I don't believe I can really do without teaching. The reason is, I have to have something so that when I don't have any ideas and I'm not getting anywhere I can say to myself, "At least I'm living; at least I'm doing something; I am making some contribution" -- it's just psychological.

                        When I was at Princeton in the 1940s I could see what happened to those great minds at the Institute for Advanced Study, who had been specially selected for their tremendous brains and were now given this opportunity to sit in this lovely house by the woods there, with no classes to teach, with no obligations whatsoever. These poor bastards could now sit and think clearly all by themselves, OK? So they don't get any ideas for a while: They have every opportunity to do something, and they are not getting any ideas. I believe that in a situation like this a kind of guilt or depression worms inside of you, and you begin to worry about not getting any ideas. And nothing happens. Still no ideas come.


                        You see Einstein (one of the great minds mentioned above) did all his best work when he was still working full time at the patent office. When he was given the freedom to just sit and think he did nothing as good.

                        Maybe it is that fan in Waco Texas who will inspire the next great song....

                         

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                        Kaden (profile), Jan 16th, 2011 @ 9:04am

                        Re: Re: Re: Re: Re: Re: Re: Re: Re: Re: Marketing?

                        You're obviously not a musician, nor do you have even the vaguest understanding of their objectives, motivations or intents.

                        You might be better off pontificating about subjects you actually know about.

                         

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                          Anonymous Coward, Jan 16th, 2011 @ 5:16pm

                          Re: Re: Re: Re: Re: Re: Re: Re: Re: Re: Re: Marketing?

                          Nice non-answer. "you don't know nothing" isn't really a great comeback.

                           

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                            Anonymous Coward, Jan 16th, 2011 @ 7:41pm

                            Re: Re: Re: Re: Re: Re: Re: Re: Re: Re: Re: Re: Marketing?

                            Although short that message expresses exactly what you know and that is nothing, that may be why you are hurting and see this whole thing as bad. You don't understand how things work now and don't know where to go, you are lost in the middle of the forest and will starve.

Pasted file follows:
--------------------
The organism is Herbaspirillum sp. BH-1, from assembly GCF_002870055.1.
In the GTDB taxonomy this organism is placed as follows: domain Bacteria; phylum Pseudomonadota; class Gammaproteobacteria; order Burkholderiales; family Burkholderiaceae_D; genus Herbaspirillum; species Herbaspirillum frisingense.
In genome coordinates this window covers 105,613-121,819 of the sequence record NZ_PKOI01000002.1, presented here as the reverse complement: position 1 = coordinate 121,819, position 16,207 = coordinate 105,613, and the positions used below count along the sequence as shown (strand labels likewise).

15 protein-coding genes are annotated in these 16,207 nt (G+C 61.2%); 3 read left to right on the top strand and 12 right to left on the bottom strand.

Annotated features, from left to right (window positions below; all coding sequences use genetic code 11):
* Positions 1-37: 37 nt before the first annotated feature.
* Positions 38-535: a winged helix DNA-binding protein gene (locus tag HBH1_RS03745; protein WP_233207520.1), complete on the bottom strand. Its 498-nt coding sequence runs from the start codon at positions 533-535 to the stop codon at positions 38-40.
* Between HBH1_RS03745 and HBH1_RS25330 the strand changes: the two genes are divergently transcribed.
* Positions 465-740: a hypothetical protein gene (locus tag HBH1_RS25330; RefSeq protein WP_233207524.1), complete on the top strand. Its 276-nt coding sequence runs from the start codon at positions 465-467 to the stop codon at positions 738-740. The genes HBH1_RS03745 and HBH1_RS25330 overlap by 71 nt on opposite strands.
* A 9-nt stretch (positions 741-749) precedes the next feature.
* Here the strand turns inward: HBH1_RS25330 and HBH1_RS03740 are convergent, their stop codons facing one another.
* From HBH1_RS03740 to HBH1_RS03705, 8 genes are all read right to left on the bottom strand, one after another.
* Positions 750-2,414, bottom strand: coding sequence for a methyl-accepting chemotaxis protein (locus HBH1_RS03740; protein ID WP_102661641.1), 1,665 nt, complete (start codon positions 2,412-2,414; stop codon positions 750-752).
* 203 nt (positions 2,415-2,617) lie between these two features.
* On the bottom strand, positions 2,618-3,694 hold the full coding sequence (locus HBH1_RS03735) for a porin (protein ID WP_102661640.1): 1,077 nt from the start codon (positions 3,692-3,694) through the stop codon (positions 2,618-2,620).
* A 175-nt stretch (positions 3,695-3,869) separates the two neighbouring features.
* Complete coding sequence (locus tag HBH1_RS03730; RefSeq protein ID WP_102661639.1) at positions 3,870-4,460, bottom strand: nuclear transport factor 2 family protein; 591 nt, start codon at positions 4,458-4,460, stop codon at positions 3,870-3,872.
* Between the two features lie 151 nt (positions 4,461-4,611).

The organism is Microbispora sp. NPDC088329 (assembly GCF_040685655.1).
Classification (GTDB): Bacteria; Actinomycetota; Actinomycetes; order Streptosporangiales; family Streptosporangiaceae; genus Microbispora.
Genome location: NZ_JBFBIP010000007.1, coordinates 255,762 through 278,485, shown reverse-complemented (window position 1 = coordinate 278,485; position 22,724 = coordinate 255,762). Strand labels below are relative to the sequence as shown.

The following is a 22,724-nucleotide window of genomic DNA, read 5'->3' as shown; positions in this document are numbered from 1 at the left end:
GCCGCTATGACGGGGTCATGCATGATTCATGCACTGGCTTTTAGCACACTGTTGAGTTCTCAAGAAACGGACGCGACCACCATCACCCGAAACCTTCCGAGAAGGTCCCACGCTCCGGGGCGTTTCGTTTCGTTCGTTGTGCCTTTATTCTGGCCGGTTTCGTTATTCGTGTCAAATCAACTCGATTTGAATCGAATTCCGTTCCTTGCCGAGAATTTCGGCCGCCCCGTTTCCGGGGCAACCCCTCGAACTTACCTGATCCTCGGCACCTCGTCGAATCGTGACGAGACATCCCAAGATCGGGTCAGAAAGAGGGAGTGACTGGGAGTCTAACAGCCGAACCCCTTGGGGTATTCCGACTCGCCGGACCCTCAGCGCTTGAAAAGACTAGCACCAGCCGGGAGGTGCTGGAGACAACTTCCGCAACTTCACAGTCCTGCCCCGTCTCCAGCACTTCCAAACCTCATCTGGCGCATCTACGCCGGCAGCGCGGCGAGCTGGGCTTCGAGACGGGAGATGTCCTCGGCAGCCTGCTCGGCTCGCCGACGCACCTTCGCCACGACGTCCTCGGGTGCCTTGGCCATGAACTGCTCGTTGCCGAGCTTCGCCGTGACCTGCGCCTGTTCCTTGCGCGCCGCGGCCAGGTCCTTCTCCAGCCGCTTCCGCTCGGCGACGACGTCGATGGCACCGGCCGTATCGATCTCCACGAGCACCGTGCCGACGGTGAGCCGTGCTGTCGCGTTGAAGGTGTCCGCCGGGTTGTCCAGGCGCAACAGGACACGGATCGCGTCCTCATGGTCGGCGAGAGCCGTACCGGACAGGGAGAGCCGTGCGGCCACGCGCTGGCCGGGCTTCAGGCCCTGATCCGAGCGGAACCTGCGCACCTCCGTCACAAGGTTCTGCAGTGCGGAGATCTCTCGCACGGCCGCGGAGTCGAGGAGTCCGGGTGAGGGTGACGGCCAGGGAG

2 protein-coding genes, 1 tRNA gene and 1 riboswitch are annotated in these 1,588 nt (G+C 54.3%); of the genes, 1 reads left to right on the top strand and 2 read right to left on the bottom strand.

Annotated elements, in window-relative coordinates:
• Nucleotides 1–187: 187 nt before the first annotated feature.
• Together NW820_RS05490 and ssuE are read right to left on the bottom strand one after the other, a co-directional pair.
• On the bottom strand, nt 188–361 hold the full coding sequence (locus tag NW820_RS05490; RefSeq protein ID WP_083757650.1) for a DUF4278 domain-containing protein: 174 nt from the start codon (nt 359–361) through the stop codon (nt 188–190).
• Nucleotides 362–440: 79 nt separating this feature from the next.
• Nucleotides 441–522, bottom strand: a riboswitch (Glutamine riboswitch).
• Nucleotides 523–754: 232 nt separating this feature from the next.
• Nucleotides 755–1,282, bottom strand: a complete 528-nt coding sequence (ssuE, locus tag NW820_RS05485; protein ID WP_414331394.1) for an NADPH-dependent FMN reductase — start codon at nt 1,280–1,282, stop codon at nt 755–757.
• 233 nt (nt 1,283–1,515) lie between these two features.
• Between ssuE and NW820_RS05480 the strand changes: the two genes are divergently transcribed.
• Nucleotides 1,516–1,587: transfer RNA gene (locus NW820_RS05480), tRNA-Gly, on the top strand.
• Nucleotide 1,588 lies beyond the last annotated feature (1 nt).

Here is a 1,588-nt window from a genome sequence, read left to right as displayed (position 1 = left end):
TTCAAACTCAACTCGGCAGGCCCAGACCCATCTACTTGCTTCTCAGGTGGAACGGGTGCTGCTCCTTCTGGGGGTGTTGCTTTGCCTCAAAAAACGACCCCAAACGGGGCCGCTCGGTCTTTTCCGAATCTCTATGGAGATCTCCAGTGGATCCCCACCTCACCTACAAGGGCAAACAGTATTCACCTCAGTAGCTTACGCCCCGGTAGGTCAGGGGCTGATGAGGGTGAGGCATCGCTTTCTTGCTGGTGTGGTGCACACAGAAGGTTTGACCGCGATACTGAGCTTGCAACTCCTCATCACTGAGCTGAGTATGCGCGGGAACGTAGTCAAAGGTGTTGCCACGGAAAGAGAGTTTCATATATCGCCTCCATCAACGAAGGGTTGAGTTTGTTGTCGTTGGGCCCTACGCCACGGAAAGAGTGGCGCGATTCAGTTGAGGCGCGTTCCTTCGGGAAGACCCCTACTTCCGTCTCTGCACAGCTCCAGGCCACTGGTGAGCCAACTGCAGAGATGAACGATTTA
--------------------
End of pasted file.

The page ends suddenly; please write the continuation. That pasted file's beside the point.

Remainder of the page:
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                            Kaden (profile), Jan 16th, 2011 @ 8:41pm

                            Re: Re: Re: Re: Re: Re: Re: Re: Re: Re: Re: Re: Marketing?

                            Nor is a grammatically incorrect paraphrase. A more effective rejoinder would have been to cite your years of hands-on experience as a musician striving to perfect your craft.

                             

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                              Any Mouse (profile), Jan 18th, 2011 @ 2:23am

                              Re: Re: Re: Re: Re: Re: Re: Re: Re: Re: Re: Re: Re: Marketing?

                              This sort of argument (you aren't in the industry, so you don't understand!) isn't valid, no matter how many times it is repeated.

                               

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                    Anonymous Coward, Jan 15th, 2011 @ 11:46am

                    Re: Re: Re: Re: Re: Re: Re: Re: Marketing?

                    Great artists love their fans by writing, playing, and producing the very best original music they can.

                    And great fans love their artists by, oh, wait, you don't like that part of the equation.

                     

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                herodotus (profile), Jan 15th, 2011 @ 11:05am

                Re: Re: Re: Re: Re: Re: Marketing?

                "The recording has become easier, and the arrival of things like autotune have made it possible for people with little or no actual talent to make "music"."

                Cheap audio technology has also made it easier for artists who are legitimately talented in the traditional sense to make recordings at their leisure, and to their own specifications. This was quite simply impossible in the days before cheap audio technology and the internet. Or at least, it was impossible to all but a handful of trust fund kids and gear sluts.